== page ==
Time magazine has an excerpt from Open Letter, the posthumously published manifesto by Charlie Hebdo’s editor-in-chief, Stéphane Charbonnier, who was killed in the January attack. In this controversial passage from the book, due out in English next month, Charbonnier lays out his objections to the term Islamophobia, which he claims obscures the underlying problems of racism and discrimination against the poor.
Jane Hu looks around the archive of the great queer theorist Eve Kosofsky Sedgwick (kept in her Manhattan apartment until an institution decides to acquire it), and talks to Sedgwick’s husband, Hal, who maintains it: “I know that there is enormous generative power in her work,” he says, “and I don’t want that ever to be lost.”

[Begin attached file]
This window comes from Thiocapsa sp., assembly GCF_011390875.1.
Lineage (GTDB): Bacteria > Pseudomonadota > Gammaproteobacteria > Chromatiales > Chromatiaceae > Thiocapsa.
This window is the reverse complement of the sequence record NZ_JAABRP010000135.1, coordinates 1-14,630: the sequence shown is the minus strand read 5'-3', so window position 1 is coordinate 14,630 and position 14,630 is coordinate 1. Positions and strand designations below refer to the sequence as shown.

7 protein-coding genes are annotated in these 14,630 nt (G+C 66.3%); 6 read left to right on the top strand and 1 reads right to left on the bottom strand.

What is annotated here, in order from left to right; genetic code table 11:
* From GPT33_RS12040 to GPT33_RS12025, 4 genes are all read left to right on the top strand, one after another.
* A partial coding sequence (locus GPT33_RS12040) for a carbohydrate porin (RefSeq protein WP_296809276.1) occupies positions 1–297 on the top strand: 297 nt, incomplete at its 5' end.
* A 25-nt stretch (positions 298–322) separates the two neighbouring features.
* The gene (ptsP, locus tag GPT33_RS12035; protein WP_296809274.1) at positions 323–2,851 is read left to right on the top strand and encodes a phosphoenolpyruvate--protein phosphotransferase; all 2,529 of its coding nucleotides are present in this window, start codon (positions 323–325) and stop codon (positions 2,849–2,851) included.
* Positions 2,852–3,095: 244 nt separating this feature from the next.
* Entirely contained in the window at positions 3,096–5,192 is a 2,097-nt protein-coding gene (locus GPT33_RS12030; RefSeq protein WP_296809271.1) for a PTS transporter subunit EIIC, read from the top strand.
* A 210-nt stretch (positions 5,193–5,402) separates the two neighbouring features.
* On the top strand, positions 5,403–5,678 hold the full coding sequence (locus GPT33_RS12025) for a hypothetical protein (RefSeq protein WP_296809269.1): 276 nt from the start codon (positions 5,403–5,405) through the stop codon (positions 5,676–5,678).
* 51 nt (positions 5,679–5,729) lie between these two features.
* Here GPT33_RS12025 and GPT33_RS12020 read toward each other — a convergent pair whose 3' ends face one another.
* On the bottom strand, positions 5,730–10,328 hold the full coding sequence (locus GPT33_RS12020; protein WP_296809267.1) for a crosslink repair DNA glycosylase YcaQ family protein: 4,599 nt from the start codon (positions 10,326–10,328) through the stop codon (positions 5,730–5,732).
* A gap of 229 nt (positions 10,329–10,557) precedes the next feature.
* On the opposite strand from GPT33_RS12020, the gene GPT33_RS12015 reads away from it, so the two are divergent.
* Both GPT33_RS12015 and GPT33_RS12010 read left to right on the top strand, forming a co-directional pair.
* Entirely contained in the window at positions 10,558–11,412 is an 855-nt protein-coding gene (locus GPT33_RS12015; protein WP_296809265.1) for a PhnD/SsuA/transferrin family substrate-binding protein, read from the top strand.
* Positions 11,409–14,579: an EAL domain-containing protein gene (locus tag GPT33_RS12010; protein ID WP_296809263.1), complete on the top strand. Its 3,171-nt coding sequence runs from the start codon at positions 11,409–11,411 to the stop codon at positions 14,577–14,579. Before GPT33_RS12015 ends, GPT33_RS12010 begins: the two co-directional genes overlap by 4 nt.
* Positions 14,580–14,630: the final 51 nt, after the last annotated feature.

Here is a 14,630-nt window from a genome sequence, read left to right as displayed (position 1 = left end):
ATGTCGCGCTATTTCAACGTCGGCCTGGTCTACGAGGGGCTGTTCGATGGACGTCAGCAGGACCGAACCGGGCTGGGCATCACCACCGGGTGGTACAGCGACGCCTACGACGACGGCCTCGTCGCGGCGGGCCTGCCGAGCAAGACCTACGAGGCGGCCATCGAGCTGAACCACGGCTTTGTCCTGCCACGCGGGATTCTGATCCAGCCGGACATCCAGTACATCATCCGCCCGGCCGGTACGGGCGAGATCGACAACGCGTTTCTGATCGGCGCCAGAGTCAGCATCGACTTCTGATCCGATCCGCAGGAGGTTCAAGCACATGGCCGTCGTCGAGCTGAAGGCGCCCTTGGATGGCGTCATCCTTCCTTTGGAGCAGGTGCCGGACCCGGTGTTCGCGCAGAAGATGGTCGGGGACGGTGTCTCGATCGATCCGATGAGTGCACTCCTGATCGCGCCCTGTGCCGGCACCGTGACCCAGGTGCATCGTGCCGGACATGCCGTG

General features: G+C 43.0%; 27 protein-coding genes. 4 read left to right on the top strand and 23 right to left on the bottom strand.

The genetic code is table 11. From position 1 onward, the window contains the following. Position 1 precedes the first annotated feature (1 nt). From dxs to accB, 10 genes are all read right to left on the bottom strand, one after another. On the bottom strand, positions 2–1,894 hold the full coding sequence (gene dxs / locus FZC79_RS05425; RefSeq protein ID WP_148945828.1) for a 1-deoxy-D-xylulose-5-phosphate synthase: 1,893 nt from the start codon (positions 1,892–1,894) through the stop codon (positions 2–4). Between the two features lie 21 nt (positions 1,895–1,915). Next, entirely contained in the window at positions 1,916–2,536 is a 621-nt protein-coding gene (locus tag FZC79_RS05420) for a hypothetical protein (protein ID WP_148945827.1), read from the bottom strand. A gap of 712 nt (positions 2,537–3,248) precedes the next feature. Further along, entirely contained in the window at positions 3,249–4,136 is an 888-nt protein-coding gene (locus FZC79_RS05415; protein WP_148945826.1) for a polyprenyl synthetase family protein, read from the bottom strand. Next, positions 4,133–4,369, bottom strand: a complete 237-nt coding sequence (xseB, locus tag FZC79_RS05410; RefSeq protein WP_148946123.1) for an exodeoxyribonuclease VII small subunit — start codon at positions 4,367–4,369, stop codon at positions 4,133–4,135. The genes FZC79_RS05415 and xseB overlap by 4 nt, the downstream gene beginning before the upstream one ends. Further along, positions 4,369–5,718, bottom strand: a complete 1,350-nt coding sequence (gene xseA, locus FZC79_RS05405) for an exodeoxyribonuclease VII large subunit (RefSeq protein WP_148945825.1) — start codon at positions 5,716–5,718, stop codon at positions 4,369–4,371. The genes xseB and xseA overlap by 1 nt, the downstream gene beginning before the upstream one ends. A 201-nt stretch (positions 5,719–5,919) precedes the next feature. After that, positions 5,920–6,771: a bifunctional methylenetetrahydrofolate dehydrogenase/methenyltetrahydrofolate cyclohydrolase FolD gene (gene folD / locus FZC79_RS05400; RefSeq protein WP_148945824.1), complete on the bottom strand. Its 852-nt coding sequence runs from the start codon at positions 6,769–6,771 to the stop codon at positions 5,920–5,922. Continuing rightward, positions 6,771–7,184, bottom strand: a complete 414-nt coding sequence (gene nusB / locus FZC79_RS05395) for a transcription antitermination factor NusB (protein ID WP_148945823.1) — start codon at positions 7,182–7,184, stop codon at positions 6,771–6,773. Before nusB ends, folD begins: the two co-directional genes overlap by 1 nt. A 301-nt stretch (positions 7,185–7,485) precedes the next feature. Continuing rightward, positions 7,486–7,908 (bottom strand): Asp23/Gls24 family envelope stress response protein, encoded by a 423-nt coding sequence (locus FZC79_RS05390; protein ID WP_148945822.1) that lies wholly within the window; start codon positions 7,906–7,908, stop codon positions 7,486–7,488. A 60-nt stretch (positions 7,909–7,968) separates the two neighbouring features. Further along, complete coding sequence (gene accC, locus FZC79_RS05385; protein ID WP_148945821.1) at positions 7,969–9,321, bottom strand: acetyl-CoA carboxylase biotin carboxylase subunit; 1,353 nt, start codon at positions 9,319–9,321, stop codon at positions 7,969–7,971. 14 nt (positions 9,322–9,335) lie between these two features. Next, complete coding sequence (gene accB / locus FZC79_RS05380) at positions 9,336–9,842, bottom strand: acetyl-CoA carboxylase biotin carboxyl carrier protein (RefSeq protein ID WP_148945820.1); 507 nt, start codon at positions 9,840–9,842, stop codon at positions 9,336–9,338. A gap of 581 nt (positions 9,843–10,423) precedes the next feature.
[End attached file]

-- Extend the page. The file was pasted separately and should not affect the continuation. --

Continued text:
As round-up season begins to wind down, there are still a few more revelations to be had: People magazine, for instance, shares with us President Barack Obama’s book of the year—he chose Lauren Groff’s Fates and Furies.
BuzzFeed’s ethics guidelines apparently preclude any expressions of political partisanship by its writers and editors, but its chief, Ben Smith, has announced in a memo that they should feel free to attack Donald Trump (and certain parties at Time magazine have evidently felt the same).
Anyone who hasn’t yet read Ariel Levy’s New Yorker piece on Transparent creator Jill Soloway is missing out on both a portrait of the poet Eileen Myles and the most appealing depiction of a TV writers’ room we’ve encountered: “The writers Soloway assembled for ‘Transparent’ . . . are her playmates and her propaganda squad. Only one of them, Bridget Bedard, had experience in television before joining the show, as a writer on ‘Mad Men.’ Soloway culled the rest of her staff from academia, fiction, queer activism, film, and musical theatre.”